Low sperm count can signify more than just fertility problems — the amount of semen a man produces could be a marker of his general health. A new study has found that men who produce less sperm are are more likely to be affected by other health issues, including lower bone mass, increased cardiovascular risk and metabolic issues.
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The study analyzed 5,177 male partners in couples struggling with fertility issues, all from Italy. Half of those had low sperm counts, defined as less than 39 million per ejaculate. The men with lower sperm counts were 1.2 times more likely than men with normal ones to have greater body fat, higher blood pressure, higher “bad” cholesterol and lower “good” cholesterol. They were also more likely to suffer from metabolic syndrome (having three or more metabolic risk factors that increase the chance of diabetes, heart disease and stroke) and 12 times more likely to have low testosterone levels.
“Our study clearly shows that low sperm count by itself is associated with metabolic alterations, cardiovascular risk and low bone mass,” lead investigator of the study, Alberto Ferlin, M.D., Ph.D., explained in a press release. “Infertile men are likely to have important coexisting health problems or risk factors that can impair quality of life and shorten their lives.”
Keep in mind: Plenty of men with lower sperm counts didn’t suffer from any of these health conditions. So it’s clearly not a given that everyone who has a lower sperm count will develop any of these health conditions in their entire lifetime. They are just more likely to.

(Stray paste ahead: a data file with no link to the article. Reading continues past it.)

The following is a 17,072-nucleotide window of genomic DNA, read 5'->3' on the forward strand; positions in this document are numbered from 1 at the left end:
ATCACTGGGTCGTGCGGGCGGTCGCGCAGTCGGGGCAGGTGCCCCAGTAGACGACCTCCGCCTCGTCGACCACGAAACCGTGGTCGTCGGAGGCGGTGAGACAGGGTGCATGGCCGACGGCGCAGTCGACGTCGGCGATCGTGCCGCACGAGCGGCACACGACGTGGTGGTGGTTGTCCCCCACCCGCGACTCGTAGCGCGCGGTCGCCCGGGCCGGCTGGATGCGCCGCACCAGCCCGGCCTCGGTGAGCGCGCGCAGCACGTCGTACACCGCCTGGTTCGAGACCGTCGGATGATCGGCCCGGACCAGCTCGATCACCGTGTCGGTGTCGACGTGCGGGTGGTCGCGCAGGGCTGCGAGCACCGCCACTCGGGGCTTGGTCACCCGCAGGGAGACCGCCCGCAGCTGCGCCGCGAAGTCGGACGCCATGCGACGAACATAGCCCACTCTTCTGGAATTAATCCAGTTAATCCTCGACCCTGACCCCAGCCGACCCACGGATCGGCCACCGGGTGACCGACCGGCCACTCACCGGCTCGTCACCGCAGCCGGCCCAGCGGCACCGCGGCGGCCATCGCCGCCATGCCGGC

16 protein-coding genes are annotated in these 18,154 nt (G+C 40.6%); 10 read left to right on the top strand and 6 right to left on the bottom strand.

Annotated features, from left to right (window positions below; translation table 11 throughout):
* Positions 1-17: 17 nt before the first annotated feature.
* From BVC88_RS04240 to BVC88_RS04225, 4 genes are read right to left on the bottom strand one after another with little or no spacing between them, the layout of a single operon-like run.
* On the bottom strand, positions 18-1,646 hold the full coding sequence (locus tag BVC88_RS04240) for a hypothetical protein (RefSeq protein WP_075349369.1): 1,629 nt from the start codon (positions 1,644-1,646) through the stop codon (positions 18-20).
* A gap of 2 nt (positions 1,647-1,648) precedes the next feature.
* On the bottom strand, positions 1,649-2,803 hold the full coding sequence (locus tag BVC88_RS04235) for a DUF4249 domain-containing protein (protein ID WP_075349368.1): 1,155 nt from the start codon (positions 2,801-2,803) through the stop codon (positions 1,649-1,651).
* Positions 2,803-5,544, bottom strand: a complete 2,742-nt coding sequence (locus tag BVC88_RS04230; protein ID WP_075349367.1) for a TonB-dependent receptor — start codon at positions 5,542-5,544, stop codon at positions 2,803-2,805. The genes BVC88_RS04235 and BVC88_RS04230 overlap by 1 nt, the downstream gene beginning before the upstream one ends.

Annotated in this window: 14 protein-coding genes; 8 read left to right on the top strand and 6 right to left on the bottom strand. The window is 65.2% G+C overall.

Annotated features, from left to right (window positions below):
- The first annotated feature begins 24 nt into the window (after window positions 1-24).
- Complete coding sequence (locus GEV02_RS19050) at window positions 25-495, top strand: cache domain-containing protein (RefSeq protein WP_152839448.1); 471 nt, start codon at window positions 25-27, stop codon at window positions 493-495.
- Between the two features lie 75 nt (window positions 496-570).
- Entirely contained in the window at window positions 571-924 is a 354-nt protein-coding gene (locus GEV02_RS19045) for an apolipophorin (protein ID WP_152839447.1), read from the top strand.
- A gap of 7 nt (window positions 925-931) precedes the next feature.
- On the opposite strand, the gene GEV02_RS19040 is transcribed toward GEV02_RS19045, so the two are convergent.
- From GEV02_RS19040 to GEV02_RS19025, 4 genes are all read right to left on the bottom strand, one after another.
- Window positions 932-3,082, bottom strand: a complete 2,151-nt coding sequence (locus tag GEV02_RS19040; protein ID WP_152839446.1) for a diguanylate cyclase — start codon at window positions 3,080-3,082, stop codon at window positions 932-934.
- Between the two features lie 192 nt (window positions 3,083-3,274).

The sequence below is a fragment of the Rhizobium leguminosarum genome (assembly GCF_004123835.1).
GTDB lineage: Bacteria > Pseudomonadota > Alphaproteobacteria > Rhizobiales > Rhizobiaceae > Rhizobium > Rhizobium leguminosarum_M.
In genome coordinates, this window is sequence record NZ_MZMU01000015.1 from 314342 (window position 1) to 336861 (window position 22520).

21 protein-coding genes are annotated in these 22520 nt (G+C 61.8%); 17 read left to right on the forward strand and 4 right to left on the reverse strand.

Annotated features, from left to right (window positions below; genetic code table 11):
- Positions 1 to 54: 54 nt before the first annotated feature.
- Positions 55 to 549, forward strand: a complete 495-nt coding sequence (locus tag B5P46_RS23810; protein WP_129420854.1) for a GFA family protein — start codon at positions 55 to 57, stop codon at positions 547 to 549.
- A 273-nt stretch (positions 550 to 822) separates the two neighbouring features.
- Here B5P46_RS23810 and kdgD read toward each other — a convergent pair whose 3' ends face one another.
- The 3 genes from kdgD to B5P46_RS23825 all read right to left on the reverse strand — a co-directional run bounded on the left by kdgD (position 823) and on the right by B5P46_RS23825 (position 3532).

However, Ferlin does point out that having a “fertility evaluation” can be beneficial for assessing health and preventing disease. “Men of couples having difficulties achieving pregnancy should be correctly diagnosed and followed up by their fertility specialists and primary care doctor because they could have an increased chance of morbidity and mortality,” he said.
What is concerning, however, is other recent research has determined that sperm count in men residing in developed countries has dropped by a whopping 50 percent over the past 40 years. While researchers in the study did not determine the cause, they suggested sperm count drop has been previously linked to factors ranging from exposure to chemicals and pesticides to lifestyle choices, including smoking, obesity and stress.
If you are concerned about your sperm count, there are nutritional and lifestyle changes you can implement to try to improve it — and they will likely improve your overall health as well. Here are 10 steps you can take to increase your sperm count.
What Do YOU Think?
Does the link between low sperm count and men’s health issues surprise you? Why do you think sperm counts are dropping in developed countries? Do you think more research needs to be conducted in this area?